BBC World Service writer residency begins
The BBC World Service has been the home of many great writers across the decades. Journalists have have worked for the BBC by day and have written poetry and novels at night. Among them are names like George Orwell, who worked for the World Service during the war; the Nobel prize-winning novelist VS Naipaul who worked for the Caribbean Service in the 1950s; and the Bulgarian dissident writer Georgi Markov who worked at Bush House until he was assassinated by the KGB using a poison-tipped umbrella. Even today several novelists, poets, historians are on the staff or work freelance for the BBC World Service.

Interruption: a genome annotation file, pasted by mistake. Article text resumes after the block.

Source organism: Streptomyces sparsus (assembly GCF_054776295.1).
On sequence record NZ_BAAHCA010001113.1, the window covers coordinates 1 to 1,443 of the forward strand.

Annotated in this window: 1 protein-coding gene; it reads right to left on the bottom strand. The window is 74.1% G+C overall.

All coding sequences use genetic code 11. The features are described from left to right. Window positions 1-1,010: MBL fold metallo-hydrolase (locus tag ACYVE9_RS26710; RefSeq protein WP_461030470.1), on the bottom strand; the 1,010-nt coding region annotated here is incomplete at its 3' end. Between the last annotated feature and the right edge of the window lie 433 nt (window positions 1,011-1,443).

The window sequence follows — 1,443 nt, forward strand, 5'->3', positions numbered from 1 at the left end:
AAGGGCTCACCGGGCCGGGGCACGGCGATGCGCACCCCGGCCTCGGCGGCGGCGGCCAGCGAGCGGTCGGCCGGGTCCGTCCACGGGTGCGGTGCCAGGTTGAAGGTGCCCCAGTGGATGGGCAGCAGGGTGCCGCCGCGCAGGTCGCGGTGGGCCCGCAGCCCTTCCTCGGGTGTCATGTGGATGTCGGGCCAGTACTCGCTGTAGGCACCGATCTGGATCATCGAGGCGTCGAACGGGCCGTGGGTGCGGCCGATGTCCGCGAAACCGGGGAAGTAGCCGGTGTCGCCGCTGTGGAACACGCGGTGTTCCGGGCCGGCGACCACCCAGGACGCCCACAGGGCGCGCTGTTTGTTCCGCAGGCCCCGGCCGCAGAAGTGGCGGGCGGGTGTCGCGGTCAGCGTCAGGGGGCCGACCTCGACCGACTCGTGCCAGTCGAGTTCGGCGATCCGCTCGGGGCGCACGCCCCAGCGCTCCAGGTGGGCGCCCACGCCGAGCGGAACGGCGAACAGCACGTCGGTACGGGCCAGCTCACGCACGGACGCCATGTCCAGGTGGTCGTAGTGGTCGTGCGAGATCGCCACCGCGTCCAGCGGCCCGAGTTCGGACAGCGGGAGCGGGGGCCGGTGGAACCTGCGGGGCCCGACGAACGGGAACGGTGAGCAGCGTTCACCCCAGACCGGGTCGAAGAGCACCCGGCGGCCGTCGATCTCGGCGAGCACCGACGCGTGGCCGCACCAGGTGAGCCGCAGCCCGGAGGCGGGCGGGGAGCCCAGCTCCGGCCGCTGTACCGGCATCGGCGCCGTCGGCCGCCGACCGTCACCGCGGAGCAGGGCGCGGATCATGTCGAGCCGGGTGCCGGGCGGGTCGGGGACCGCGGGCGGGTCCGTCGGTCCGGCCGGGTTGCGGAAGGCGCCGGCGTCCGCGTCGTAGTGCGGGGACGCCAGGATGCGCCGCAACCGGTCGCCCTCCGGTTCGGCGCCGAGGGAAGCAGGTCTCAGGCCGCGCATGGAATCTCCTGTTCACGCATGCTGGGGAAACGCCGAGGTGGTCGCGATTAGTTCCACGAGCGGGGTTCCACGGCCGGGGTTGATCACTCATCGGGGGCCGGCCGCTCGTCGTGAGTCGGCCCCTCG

In the spirit of these great writers, the BBC World Service takes great pleasure in appointing the Uzbek novelist and poet Hamid Ismailov as the World Service Writer-in-residence. Once a week over the next two years Hamid will be writing creatively about events in the news, issues that have grabbed the world's attention, and occasionally on the day-to-day life of the many different people and cultures that work for the World Service.
Look for his first post here on 10 May, 2010.